a friend of mine

zoila

Member
Chile
I have a doubt realted to:
She is my friend
She is a friend of mine

I'm certain both have the same meanings but what's the difference? Maybe the second option is more formal or more polite?

Thanks
 
  • Julie_UM

    Senior Member
    Argentina, Spanish
    (a) Ella es mi amiga. (La única que tengo o la amiga de la que estábamos hablando)
    (b) Ella es una amiga mía. (Una de tantas que tengo).
     

    ruru2006

    Senior Member
    spanish
    (a) Ella es mi amiga. (La única que tengo o la amiga de la que estábamos hablando)
    (b) Ella es una amiga mía. (Una de tantas que tengo).

    Ella es mi amiga - does not necesarily conveys that she is the only friend I have.
    Ella es mi amiga (de la que estamos hablando/ de la que hablamos/a la que nos referimos), no solo una conocida, compañera...
     

    Jane83

    New Member
    Spain Spanish
    y si dices:
    Is Michael....?
    se dice is Michael a friend of yours? o is Michael your friend?
    y ¿por qué?
    alguien me ayuda?
     

    AlNeri

    Member
    Hola estoy haciendo unos test de inglés pero tengo una duda respecto a esta frase:

    Who is ...? She is a friend of....

    Las respuestas posibles son:

    a) her/me c) her/mine
    b) she/me d) her/my

    Para mí la respuesta correcta no es ninguna de estas, yo diría:

    Who is SHE? She is a friend of MINE. Que no viene como respuesta posible.

    La respuesta que me da las soluciones es la c).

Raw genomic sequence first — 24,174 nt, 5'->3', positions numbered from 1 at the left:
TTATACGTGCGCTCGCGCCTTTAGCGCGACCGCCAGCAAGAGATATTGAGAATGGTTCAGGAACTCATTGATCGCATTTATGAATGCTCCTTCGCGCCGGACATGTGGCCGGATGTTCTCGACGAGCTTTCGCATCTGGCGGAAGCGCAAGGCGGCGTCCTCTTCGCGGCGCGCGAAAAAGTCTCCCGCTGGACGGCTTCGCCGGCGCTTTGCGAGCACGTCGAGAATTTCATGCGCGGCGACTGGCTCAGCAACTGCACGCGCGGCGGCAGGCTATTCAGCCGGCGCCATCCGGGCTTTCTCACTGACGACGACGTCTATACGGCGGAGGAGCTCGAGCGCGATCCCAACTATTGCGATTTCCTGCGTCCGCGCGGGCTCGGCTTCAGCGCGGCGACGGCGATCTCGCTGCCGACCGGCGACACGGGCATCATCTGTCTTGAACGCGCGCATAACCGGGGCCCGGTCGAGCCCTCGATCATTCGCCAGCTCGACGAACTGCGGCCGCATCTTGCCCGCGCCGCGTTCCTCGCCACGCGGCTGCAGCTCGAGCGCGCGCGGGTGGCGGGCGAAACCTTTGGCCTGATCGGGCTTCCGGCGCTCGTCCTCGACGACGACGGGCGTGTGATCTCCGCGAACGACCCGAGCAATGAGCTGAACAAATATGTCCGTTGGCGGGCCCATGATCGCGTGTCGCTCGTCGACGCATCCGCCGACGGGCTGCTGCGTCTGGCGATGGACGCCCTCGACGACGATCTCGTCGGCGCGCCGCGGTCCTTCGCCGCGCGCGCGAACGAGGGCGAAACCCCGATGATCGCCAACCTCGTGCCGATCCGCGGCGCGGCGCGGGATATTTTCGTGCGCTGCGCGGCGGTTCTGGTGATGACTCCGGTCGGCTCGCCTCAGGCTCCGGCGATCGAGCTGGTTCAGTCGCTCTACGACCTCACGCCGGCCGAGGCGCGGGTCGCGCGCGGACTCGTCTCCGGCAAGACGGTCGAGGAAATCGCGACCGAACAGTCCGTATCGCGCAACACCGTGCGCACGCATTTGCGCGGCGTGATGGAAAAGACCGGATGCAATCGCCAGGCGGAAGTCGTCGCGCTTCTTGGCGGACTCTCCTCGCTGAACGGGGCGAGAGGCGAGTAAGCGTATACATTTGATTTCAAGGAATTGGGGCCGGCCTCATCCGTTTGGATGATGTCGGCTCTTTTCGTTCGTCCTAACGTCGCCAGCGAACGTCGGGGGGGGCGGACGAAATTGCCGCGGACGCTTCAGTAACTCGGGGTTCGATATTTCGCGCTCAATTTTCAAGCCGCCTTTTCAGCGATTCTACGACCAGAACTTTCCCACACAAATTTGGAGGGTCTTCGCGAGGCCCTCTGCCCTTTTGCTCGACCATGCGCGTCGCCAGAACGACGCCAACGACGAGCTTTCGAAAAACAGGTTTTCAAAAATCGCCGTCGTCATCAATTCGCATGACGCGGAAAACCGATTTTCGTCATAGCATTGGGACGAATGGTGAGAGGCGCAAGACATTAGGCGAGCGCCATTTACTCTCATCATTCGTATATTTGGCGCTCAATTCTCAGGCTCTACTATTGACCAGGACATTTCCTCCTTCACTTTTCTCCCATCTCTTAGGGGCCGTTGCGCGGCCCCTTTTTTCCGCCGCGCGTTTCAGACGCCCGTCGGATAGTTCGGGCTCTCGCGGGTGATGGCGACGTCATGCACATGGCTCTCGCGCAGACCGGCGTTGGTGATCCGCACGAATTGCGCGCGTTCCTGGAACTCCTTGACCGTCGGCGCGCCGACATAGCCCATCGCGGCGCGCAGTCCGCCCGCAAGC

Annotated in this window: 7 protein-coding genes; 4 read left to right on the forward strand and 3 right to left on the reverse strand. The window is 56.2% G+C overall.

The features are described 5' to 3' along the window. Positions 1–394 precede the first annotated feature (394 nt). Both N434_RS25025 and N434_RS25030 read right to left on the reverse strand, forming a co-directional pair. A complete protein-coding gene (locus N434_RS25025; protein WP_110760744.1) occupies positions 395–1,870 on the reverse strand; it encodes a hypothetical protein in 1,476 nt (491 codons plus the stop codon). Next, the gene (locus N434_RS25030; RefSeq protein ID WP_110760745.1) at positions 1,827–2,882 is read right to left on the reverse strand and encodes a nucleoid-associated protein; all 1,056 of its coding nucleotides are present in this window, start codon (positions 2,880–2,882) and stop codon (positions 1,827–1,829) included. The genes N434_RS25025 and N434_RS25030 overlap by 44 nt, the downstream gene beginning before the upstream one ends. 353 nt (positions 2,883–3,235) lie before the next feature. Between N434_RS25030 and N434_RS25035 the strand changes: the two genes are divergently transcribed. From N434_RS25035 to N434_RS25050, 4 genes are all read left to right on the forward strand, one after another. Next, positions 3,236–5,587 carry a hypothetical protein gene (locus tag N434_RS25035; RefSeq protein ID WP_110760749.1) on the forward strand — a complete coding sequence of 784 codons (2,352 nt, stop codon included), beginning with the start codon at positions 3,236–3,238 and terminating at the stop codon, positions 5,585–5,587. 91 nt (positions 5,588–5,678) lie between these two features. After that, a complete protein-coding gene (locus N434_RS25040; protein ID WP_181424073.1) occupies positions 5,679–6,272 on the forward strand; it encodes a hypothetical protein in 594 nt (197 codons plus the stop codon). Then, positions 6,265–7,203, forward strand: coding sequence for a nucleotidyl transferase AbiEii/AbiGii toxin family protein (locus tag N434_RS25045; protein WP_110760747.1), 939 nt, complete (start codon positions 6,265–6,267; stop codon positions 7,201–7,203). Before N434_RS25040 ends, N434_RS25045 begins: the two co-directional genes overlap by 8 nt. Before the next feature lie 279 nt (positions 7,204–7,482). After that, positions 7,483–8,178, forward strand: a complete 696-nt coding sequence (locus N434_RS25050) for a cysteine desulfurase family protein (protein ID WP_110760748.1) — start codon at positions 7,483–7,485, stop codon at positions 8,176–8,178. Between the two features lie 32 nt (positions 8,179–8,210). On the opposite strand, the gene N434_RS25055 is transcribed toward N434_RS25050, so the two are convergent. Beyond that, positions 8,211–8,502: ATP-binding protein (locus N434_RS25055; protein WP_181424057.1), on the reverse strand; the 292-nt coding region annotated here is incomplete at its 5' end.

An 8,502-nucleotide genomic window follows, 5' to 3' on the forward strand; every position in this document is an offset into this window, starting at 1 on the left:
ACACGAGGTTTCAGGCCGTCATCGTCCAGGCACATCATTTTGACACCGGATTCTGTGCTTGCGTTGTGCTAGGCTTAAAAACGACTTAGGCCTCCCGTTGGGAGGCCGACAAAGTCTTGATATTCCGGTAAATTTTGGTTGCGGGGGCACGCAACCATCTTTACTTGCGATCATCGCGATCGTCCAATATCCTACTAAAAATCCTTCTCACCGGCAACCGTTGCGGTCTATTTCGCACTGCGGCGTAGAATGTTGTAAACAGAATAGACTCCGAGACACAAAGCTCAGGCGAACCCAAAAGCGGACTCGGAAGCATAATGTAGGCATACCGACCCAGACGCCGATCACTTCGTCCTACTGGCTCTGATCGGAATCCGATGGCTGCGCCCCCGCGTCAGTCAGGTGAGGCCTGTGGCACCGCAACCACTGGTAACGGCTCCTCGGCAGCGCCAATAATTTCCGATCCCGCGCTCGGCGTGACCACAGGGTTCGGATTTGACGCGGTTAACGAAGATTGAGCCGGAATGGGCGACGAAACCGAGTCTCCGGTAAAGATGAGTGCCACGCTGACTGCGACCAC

Sería correcto decir Who is her???!!! No estará equivocado?

    Muchas gracias
     

    chamyto

    Senior Member
    Spanish
    I have a doubt realted to:
    She is my friend
    She is a friend of mine

    I'm certain both have the same meanings but what's the difference? Maybe the second option is more formal or more polite?

    Thanks
    Gramaticalmente laas dos son correctas pero
    En la primera das a entender que sólo tienes una amiga y en la segunda das a entender que tienes más de un amigo/a
     

    ruru2006

    Senior Member
    spanish
    Hola estoy haciendo unos test de inglés pero tengo una duda respecto a esta frase:

    Who is ...? She is a friend of....

    Las respuestas posibles son:

    a) her/me c) her/mine
    b) she/me d) her/my

    Para mí la respuesta correcta no es ninguna de estas, yo diría:

    Who is SHE? She is a friend of MINE. Que no viene como respuesta posible.

    La respuesta que me da las soluciones es la c).

    Sería correcto decir Who is her???!!! No estará equivocado?

    Muchas gracias